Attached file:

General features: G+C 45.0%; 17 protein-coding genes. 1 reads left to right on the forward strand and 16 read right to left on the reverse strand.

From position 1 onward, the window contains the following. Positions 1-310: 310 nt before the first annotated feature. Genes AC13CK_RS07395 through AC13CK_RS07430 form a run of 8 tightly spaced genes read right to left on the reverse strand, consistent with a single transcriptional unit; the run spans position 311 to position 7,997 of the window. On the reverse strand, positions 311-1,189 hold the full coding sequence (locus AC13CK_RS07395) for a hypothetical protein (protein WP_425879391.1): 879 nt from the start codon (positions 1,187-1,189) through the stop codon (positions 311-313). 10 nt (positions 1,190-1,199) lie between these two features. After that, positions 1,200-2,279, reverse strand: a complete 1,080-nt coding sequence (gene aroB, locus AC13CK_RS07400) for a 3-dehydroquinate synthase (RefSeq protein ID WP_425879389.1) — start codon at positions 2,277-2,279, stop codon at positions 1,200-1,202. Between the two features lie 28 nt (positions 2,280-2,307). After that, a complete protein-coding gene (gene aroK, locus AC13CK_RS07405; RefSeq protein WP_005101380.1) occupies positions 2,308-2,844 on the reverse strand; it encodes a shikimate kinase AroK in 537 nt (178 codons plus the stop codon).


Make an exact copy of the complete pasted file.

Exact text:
General features: G+C 45.0%; 17 protein-coding genes. 1 reads left to right on the forward strand and 16 read right to left on the reverse strand.

From position 1 onward, the window contains the following. Positions 1-310: 310 nt before the first annotated feature. Genes AC13CK_RS07395 through AC13CK_RS07430 form a run of 8 tightly spaced genes read right to left on the reverse strand, consistent with a single transcriptional unit; the run spans position 311 to position 7,997 of the window. On the reverse strand, positions 311-1,189 hold the full coding sequence (locus AC13CK_RS07395) for a hypothetical protein (protein WP_425879391.1): 879 nt from the start codon (positions 1,187-1,189) through the stop codon (positions 311-313). 10 nt (positions 1,190-1,199) lie between these two features. After that, positions 1,200-2,279, reverse strand: a complete 1,080-nt coding sequence (gene aroB, locus AC13CK_RS07400) for a 3-dehydroquinate synthase (RefSeq protein ID WP_425879389.1) — start codon at positions 2,277-2,279, stop codon at positions 1,200-1,202. Between the two features lie 28 nt (positions 2,280-2,307). After that, a complete protein-coding gene (gene aroK, locus AC13CK_RS07405; RefSeq protein WP_005101380.1) occupies positions 2,308-2,844 on the reverse strand; it encodes a shikimate kinase AroK in 537 nt (178 codons plus the stop codon).